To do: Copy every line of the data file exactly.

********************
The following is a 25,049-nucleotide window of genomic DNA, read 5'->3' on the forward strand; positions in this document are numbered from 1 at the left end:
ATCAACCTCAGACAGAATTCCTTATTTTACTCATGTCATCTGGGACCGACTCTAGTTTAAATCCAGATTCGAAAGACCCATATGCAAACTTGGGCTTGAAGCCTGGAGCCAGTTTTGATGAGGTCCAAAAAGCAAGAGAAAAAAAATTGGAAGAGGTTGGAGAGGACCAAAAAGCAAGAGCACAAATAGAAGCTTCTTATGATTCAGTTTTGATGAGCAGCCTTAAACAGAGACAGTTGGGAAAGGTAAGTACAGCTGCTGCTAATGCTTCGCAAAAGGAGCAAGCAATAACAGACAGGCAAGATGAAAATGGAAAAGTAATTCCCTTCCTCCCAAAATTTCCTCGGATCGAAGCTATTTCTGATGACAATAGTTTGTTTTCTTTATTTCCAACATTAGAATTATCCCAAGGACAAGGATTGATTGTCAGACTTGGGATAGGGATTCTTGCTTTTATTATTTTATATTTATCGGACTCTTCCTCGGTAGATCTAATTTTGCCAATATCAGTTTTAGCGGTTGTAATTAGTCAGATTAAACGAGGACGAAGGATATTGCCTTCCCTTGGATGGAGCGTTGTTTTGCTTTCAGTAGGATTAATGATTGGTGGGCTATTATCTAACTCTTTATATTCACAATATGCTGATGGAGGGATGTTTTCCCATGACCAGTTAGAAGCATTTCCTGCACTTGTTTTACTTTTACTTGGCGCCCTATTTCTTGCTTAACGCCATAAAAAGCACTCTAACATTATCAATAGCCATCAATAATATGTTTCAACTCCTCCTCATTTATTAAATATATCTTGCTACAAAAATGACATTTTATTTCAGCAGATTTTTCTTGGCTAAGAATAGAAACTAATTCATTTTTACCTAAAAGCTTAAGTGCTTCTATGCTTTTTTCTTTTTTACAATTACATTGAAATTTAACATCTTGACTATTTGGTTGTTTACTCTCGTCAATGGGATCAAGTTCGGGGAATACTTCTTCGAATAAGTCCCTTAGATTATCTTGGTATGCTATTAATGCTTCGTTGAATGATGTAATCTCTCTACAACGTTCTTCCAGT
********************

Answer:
The following is a 25,049-nucleotide window of genomic DNA, read 5'->3' on the forward strand; positions in this document are numbered from 1 at the left end:
ATCAACCTCAGACAGAATTCCTTATTTTACTCATGTCATCTGGGACCGACTCTAGTTTAAATCCAGATTCGAAAGACCCATATGCAAACTTGGGCTTGAAGCCTGGAGCCAGTTTTGATGAGGTCCAAAAAGCAAGAGAAAAAAAATTGGAAGAGGTTGGAGAGGACCAAAAAGCAAGAGCACAAATAGAAGCTTCTTATGATTCAGTTTTGATGAGCAGCCTTAAACAGAGACAGTTGGGAAAGGTAAGTACAGCTGCTGCTAATGCTTCGCAAAAGGAGCAAGCAATAACAGACAGGCAAGATGAAAATGGAAAAGTAATTCCCTTCCTCCCAAAATTTCCTCGGATCGAAGCTATTTCTGATGACAATAGTTTGTTTTCTTTATTTCCAACATTAGAATTATCCCAAGGACAAGGATTGATTGTCAGACTTGGGATAGGGATTCTTGCTTTTATTATTTTATATTTATCGGACTCTTCCTCGGTAGATCTAATTTTGCCAATATCAGTTTTAGCGGTTGTAATTAGTCAGATTAAACGAGGACGAAGGATATTGCCTTCCCTTGGATGGAGCGTTGTTTTGCTTTCAGTAGGATTAATGATTGGTGGGCTATTATCTAACTCTTTATATTCACAATATGCTGATGGAGGGATGTTTTCCCATGACCAGTTAGAAGCATTTCCTGCACTTGTTTTACTTTTACTTGGCGCCCTATTTCTTGCTTAACGCCATAAAAAGCACTCTAACATTATCAATAGCCATCAATAATATGTTTCAACTCCTCCTCATTTATTAAATATATCTTGCTACAAAAATGACATTTTATTTCAGCAGATTTTTCTTGGCTAAGAATAGAAACTAATTCATTTTTACCTAAAAGCTTAAGTGCTTCTATGCTTTTTTCTTTTTTACAATTACATTGAAATTTAACATCTTGACTATTTGGTTGTTTACTCTCGTCAATGGGATCAAGTTCGGGGAATACTTCTTCGAATAAGTCCCTTAGATTATCTTGGTATGCTATTAATGCTTCGTTGAATGATGTAATCTCTCTACAACGTTCTTCCAGT